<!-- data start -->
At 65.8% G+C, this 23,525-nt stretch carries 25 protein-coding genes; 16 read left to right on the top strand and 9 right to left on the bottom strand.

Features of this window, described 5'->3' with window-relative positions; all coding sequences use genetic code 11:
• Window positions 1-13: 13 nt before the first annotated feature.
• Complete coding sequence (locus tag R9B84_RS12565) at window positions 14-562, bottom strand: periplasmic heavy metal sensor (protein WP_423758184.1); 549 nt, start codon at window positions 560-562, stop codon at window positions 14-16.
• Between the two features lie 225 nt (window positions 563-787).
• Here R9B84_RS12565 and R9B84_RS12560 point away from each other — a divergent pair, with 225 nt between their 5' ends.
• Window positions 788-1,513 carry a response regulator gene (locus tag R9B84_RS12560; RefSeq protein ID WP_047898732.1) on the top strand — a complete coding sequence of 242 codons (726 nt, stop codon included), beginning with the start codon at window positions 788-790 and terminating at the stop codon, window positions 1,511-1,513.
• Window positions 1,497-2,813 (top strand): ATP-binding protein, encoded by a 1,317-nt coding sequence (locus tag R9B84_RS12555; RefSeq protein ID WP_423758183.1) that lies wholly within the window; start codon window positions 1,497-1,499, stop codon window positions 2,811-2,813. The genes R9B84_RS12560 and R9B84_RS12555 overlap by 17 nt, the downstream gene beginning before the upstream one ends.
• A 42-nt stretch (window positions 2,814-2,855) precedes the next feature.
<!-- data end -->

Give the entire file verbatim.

At 65.8% G+C, this 23,525-nt stretch carries 25 protein-coding genes; 16 read left to right on the top strand and 9 right to left on the bottom strand.

Features of this window, described 5'->3' with window-relative positions; all coding sequences use genetic code 11:
• Window positions 1-13: 13 nt before the first annotated feature.
• Complete coding sequence (locus tag R9B84_RS12565) at window positions 14-562, bottom strand: periplasmic heavy metal sensor (protein WP_423758184.1); 549 nt, start codon at window positions 560-562, stop codon at window positions 14-16.
• Between the two features lie 225 nt (window positions 563-787).
• Here R9B84_RS12565 and R9B84_RS12560 point away from each other — a divergent pair, with 225 nt between their 5' ends.
• Window positions 788-1,513 carry a response regulator gene (locus tag R9B84_RS12560; RefSeq protein ID WP_047898732.1) on the top strand — a complete coding sequence of 242 codons (726 nt, stop codon included), beginning with the start codon at window positions 788-790 and terminating at the stop codon, window positions 1,511-1,513.
• Window positions 1,497-2,813 (top strand): ATP-binding protein, encoded by a 1,317-nt coding sequence (locus tag R9B84_RS12555; RefSeq protein ID WP_423758183.1) that lies wholly within the window; start codon window positions 1,497-1,499, stop codon window positions 2,811-2,813. The genes R9B84_RS12560 and R9B84_RS12555 overlap by 17 nt, the downstream gene beginning before the upstream one ends.
• A 42-nt stretch (window positions 2,814-2,855) precedes the next feature.